Myth #6: Effective leadership development can happen irrespective of the organisation's culture

Nearly one-third of the survey respondents (29%) chose this as a top-three myth. 

However, the respondents noted that great leaders help employees set and manage personal drivers (commitment) that tie back to the larger organisational goals (direction); in the process, employees get a better sense of how their work contributes to the organisation’s success (alignment).

These are three levers organisations can deploy to curate a workplace where leaders are able to develop skills to help employees make this connect:

  1. Smarter talent acquisition
  2. Better emerging leader identification process
  3. Comprehensive development process

Myth #7: Online/digital learning is less effective than classroom learning

Slightly more than one-fifth (22%) of respondents chose this as one of their top three myths. That said, these respondents highlighted that introducing a human element to create hybrid solutions makes digital more compelling.

Stephanie Nash, Chief People Officer, ChapmanCG, advocated for the right mix of digital and in-person learning: "Got to be a blend of both - technology helps with scale and access at the right time, while personal interactions are also critical since we are still dealing with humans."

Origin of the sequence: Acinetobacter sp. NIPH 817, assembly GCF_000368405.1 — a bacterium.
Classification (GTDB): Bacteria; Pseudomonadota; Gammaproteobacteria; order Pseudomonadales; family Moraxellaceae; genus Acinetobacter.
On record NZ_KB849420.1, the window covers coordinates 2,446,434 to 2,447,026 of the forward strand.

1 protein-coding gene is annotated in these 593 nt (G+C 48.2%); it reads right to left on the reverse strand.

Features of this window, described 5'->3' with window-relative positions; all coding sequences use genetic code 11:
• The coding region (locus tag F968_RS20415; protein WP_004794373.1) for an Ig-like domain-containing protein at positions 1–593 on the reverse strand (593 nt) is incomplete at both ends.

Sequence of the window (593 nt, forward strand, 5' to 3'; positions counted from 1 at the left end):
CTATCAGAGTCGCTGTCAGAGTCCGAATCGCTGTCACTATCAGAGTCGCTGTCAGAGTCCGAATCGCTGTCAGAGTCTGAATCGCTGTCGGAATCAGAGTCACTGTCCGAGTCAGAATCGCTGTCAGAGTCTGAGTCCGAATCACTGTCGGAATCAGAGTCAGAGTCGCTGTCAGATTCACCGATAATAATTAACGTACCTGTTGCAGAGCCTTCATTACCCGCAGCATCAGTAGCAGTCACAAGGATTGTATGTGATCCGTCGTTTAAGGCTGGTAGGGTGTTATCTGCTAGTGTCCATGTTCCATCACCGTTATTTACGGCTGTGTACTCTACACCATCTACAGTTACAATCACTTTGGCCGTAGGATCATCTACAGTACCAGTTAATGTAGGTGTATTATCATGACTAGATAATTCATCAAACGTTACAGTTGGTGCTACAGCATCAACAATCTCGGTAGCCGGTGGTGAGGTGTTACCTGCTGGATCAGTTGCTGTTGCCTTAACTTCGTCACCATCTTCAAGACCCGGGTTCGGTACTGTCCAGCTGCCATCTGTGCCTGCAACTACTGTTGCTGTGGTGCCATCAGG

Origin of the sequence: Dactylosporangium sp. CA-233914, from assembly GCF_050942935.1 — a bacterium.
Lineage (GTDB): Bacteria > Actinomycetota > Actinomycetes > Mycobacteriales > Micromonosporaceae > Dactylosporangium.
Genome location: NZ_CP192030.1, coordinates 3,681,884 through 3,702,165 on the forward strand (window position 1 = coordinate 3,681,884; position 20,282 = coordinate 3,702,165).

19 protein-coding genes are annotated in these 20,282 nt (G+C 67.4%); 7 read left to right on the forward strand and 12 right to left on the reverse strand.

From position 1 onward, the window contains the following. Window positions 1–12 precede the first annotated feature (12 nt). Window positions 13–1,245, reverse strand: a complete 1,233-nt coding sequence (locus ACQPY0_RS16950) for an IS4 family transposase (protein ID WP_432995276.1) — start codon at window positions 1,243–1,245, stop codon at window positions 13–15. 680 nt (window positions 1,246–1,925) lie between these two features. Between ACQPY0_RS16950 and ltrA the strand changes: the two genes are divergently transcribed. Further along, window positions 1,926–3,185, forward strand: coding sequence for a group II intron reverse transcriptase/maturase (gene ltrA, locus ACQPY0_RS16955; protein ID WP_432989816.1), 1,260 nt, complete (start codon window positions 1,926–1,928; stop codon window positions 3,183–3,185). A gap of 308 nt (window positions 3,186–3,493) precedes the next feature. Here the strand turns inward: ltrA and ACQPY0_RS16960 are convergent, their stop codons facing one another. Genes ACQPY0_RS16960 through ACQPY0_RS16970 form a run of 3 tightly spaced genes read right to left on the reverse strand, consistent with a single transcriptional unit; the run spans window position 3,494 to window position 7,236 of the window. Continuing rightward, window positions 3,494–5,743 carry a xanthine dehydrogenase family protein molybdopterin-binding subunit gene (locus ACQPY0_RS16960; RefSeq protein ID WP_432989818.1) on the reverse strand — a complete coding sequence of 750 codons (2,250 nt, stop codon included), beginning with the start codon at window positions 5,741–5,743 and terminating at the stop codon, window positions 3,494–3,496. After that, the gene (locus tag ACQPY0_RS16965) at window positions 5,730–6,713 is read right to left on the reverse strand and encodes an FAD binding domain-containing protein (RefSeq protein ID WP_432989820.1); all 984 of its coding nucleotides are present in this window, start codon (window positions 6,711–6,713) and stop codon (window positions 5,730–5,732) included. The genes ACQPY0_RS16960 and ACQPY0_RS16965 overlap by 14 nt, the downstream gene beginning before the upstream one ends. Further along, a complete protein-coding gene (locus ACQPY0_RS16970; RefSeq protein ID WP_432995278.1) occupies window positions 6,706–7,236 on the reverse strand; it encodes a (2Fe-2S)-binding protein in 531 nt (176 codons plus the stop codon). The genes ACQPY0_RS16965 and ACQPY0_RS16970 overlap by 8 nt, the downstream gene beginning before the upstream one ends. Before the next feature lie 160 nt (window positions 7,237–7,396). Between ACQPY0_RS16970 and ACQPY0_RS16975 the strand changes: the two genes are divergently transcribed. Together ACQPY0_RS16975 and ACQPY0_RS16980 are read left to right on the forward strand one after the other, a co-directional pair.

She reiterated, "I continue to believe human interactions will remain important in the future because if we move everything to be technology-based then there is a risk of running into increasing exposure of our data, and ethical issues around artificial intelligence."

Therefore, it should be noted that digital learning can be equally as impactful as classroom learning if designed well.


What keeps CHROs up at night?

Apart from the above, the survey also asked the respondents what their key HR initiatives were for the next 12 to 18 months. For almost half of them (49%), this involved developing the key skills and competencies of their workforce, while close to that number (47%) would prioritise developing their current and future leadership bench. 

In addition to these, the following key HR initiatives were also noted as a focus in the coming months:

  • Change management (28%)
  • Digital transformation of HR (28%)
  • Employee experience (26%)
  • Diversity & inclusion initiatives (23%)
  • Big data/analytics for HR (17%)

Photo / 123RF